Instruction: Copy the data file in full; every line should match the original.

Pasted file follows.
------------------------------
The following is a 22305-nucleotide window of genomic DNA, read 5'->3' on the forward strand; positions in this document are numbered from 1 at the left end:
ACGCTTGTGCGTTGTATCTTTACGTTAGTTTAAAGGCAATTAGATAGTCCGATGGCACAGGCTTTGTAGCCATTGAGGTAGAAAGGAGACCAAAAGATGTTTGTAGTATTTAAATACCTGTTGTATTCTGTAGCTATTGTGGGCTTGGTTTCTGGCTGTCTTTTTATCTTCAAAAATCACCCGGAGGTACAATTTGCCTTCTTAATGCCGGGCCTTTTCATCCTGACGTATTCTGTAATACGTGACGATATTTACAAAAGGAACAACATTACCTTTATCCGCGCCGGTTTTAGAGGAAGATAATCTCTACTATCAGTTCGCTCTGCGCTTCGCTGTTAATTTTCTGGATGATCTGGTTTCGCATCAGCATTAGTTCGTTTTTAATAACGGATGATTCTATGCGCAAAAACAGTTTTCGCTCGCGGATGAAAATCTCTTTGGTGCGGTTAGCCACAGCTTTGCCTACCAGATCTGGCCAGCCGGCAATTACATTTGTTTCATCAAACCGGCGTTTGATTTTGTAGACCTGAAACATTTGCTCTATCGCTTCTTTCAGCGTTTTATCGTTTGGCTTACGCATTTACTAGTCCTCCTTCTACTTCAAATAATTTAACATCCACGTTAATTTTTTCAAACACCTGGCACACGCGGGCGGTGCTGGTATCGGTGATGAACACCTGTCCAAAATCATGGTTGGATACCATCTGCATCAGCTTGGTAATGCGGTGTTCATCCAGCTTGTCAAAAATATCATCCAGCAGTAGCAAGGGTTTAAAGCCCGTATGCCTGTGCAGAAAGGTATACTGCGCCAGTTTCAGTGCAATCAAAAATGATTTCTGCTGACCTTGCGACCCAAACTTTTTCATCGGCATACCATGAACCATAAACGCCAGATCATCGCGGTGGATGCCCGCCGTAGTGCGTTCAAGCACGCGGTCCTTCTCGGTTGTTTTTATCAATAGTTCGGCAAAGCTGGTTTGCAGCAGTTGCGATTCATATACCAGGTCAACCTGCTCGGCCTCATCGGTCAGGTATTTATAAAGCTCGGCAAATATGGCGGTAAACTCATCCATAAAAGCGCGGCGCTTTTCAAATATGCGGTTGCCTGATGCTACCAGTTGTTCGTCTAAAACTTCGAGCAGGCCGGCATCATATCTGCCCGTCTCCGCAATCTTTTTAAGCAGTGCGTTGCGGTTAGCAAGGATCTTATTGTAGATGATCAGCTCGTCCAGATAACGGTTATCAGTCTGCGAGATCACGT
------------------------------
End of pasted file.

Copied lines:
The following is a 22305-nucleotide window of genomic DNA, read 5'->3' on the forward strand; positions in this document are numbered from 1 at the left end:
ACGCTTGTGCGTTGTATCTTTACGTTAGTTTAAAGGCAATTAGATAGTCCGATGGCACAGGCTTTGTAGCCATTGAGGTAGAAAGGAGACCAAAAGATGTTTGTAGTATTTAAATACCTGTTGTATTCTGTAGCTATTGTGGGCTTGGTTTCTGGCTGTCTTTTTATCTTCAAAAATCACCCGGAGGTACAATTTGCCTTCTTAATGCCGGGCCTTTTCATCCTGACGTATTCTGTAATACGTGACGATATTTACAAAAGGAACAACATTACCTTTATCCGCGCCGGTTTTAGAGGAAGATAATCTCTACTATCAGTTCGCTCTGCGCTTCGCTGTTAATTTTCTGGATGATCTGGTTTCGCATCAGCATTAGTTCGTTTTTAATAACGGATGATTCTATGCGCAAAAACAGTTTTCGCTCGCGGATGAAAATCTCTTTGGTGCGGTTAGCCACAGCTTTGCCTACCAGATCTGGCCAGCCGGCAATTACATTTGTTTCATCAAACCGGCGTTTGATTTTGTAGACCTGAAACATTTGCTCTATCGCTTCTTTCAGCGTTTTATCGTTTGGCTTACGCATTTACTAGTCCTCCTTCTACTTCAAATAATTTAACATCCACGTTAATTTTTTCAAACACCTGGCACACGCGGGCGGTGCTGGTATCGGTGATGAACACCTGTCCAAAATCATGGTTGGATACCATCTGCATCAGCTTGGTAATGCGGTGTTCATCCAGCTTGTCAAAAATATCATCCAGCAGTAGCAAGGGTTTAAAGCCCGTATGCCTGTGCAGAAAGGTATACTGCGCCAGTTTCAGTGCAATCAAAAATGATTTCTGCTGACCTTGCGACCCAAACTTTTTCATCGGCATACCATGAACCATAAACGCCAGATCATCGCGGTGGATGCCCGCCGTAGTGCGTTCAAGCACGCGGTCCTTCTCGGTTGTTTTTATCAATAGTTCGGCAAAGCTGGTTTGCAGCAGTTGCGATTCATATACCAGGTCAACCTGCTCGGCCTCATCGGTCAGGTATTTATAAAGCTCGGCAAATATGGCGGTAAACTCATCCATAAAAGCGCGGCGCTTTTCAAATATGCGGTTGCCTGATGCTACCAGTTGTTCGTCTAAAACTTCGAGCAGGCCGGCATCATATCTGCCCGTCTCCGCAATCTTTTTAAGCAGTGCGTTGCGGTTAGCAAGGATCTTATTGTAGATGATCAGCTCGTCCAGATAACGGTTATCAGTCTGCGAGATCACGT